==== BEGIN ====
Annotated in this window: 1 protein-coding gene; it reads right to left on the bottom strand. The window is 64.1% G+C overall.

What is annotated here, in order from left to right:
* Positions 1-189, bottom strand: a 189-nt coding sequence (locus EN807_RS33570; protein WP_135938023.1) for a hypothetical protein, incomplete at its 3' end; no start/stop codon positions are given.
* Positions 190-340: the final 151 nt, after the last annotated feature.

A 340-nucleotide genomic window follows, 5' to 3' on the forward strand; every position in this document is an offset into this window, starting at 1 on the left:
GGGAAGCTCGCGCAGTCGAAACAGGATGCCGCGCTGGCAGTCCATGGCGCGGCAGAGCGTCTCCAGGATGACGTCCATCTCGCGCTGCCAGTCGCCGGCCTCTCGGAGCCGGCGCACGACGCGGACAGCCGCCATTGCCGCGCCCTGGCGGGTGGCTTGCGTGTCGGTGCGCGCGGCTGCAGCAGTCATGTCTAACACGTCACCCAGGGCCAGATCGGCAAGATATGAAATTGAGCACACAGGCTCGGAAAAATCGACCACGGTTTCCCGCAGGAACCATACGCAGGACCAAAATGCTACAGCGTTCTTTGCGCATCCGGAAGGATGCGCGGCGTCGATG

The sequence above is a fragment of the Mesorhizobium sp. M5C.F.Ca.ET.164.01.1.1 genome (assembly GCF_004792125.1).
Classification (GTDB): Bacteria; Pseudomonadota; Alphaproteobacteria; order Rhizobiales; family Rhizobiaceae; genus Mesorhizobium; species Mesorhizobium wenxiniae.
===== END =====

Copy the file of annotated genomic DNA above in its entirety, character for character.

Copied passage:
Annotated in this window: 1 protein-coding gene; it reads right to left on the bottom strand. The window is 64.1% G+C overall.

What is annotated here, in order from left to right:
* Positions 1-189, bottom strand: a 189-nt coding sequence (locus EN807_RS33570; protein WP_135938023.1) for a hypothetical protein, incomplete at its 3' end; no start/stop codon positions are given.
* Positions 190-340: the final 151 nt, after the last annotated feature.

A 340-nucleotide genomic window follows, 5' to 3' on the forward strand; every position in this document is an offset into this window, starting at 1 on the left:
GGGAAGCTCGCGCAGTCGAAACAGGATGCCGCGCTGGCAGTCCATGGCGCGGCAGAGCGTCTCCAGGATGACGTCCATCTCGCGCTGCCAGTCGCCGGCCTCTCGGAGCCGGCGCACGACGCGGACAGCCGCCATTGCCGCGCCCTGGCGGGTGGCTTGCGTGTCGGTGCGCGCGGCTGCAGCAGTCATGTCTAACACGTCACCCAGGGCCAGATCGGCAAGATATGAAATTGAGCACACAGGCTCGGAAAAATCGACCACGGTTTCCCGCAGGAACCATACGCAGGACCAAAATGCTACAGCGTTCTTTGCGCATCCGGAAGGATGCGCGGCGTCGATG

The sequence above is a fragment of the Mesorhizobium sp. M5C.F.Ca.ET.164.01.1.1 genome (assembly GCF_004792125.1).
Classification (GTDB): Bacteria; Pseudomonadota; Alphaproteobacteria; order Rhizobiales; family Rhizobiaceae; genus Mesorhizobium; species Mesorhizobium wenxiniae.